We’re going through Genesis in youth group this term and after great fun in Genesis one, two, three, and four, we’ve got Genesis 5. Genesis 5 is dull right? A list of names and their unreasonably long lives before you get to Noah and Genesis 6 and you’re back into the exciting story. I’m probably not the only person who’s looked at it and wondered if it’s alright to skip over it. And yet, God says all scripture is profitable for building up his church.
So I turned to John Calvin’s commentary on the passage, hoping he would enlighten me and he makes a comment on Adam’s life span. He says Adam saw his eighth generation born and that made me realise I didn’t know even slightly how all the generations overlap. To try and get my head round it I mapped out everyone’s ages, when their son was born, and when they died and was left with this lovely chart below1.
That’s pretty and all, but what is it? It’s how the generations overlap. The green bars are their length of life (the number at the end their age at death- not the year they die) and the light blue-ish bars are how many years there were before they were born. The blue line labeled flood is the flood, obviously.
With that sitting in front of you, it’s much easier to see what’s going on in Genesis 5. Here are some observations.
Adam is alive to see his eighth generation. That is his great, great, great, great, great, great, great grandchild. Lamech is 56 when Adam dies. That’s eight generations. Calvin makes this comment about why Adam would see so many of his children:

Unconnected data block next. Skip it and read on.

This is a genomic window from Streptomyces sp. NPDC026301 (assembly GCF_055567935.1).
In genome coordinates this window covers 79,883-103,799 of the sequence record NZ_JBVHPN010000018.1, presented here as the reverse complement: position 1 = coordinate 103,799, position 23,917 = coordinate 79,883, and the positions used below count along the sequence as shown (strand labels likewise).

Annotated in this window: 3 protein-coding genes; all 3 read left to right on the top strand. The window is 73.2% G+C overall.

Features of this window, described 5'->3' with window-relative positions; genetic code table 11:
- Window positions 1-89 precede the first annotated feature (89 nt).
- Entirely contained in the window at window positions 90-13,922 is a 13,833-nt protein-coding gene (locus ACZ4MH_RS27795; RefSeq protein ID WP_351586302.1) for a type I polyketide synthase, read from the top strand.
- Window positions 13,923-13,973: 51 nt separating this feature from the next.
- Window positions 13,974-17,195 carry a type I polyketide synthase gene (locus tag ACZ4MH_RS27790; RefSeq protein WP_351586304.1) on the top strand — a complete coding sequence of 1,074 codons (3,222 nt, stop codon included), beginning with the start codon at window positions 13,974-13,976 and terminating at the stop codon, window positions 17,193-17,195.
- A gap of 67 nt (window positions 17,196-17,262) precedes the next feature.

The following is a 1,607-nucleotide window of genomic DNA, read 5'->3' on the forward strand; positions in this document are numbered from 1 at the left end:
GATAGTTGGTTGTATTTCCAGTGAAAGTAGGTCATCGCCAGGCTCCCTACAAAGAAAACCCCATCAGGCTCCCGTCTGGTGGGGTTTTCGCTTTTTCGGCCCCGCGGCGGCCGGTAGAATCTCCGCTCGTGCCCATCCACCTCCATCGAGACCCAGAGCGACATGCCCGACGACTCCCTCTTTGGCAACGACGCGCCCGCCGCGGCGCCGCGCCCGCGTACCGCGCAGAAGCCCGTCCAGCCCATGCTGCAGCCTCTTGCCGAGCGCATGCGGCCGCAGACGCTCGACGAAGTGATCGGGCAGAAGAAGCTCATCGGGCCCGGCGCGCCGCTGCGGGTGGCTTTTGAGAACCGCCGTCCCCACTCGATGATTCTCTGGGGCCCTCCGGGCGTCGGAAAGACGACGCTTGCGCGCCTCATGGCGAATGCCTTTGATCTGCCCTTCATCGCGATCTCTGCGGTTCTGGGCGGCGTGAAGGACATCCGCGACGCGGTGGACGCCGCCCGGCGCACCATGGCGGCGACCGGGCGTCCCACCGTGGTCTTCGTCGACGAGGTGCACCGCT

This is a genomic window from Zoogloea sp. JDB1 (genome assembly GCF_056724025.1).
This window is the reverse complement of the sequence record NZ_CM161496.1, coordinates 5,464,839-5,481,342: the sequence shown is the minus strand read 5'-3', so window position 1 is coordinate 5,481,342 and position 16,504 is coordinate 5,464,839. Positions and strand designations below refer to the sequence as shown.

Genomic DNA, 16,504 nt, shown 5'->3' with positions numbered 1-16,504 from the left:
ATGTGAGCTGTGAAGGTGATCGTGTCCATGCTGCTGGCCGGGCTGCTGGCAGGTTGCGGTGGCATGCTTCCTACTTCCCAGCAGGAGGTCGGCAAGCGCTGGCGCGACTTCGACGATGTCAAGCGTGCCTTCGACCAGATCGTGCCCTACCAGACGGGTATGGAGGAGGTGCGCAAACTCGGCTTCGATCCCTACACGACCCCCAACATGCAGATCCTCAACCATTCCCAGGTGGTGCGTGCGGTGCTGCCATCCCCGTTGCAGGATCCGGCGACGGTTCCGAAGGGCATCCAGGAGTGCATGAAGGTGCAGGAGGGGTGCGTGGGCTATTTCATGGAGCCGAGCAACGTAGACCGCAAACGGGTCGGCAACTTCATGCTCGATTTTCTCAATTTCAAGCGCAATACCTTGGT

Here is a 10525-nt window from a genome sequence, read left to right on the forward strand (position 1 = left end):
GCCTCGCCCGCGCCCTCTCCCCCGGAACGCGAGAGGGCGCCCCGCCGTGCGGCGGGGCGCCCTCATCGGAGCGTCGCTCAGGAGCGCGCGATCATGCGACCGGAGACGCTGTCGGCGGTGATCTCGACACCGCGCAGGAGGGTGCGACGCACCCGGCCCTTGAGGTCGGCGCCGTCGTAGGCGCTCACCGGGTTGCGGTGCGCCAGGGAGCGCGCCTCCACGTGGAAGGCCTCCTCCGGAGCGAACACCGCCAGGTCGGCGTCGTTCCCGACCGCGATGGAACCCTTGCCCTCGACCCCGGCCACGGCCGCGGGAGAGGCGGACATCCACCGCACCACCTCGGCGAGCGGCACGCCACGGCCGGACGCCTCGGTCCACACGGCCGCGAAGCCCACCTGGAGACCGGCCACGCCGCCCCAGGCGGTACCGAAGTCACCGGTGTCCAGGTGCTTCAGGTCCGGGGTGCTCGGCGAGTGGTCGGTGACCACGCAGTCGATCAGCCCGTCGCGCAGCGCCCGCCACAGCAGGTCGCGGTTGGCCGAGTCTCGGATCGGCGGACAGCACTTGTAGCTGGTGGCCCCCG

For through six successive ages, when the family of Seth had grown into a great people, the voice of Adam might daily resound, in order to renew the memory of the creation, the fall, and the punishment of man; to testify of the hope of salvation which remained after chastisement, and to recite the judgments of God, by which all might be instructed. After his death his sons might indeed deliver, as from hand to hand, what they had learned, to their descendants; but far more effective would be the instruction from Adam’s own mouth, who had been the eyewitness of all these things. Yet so wonderful, and even monstrous, was the general obstinacy, that not even the sounder part of the human race could be retained in the obedience and the fear of God.2
I can’t see any reason to disagree with Calvin. Adam is left alive for so many generations to bear first-hand witness to creation, fall, curse and promise. It’s interesting to note, that the first generation without Adam’s living witness is the generation of Noah; the generation in which Noah is the only person who by faith is declared righteous. Is Adam’s true witness and preaching keeping the world from slipping into the outrageous depravity that causes God to wipe out everyone but Noah? It’s not the first time that immediately after a generation who knew the Lord and saw His great deeds die the next generation fall away completely (e.g. Judges 2:10-11).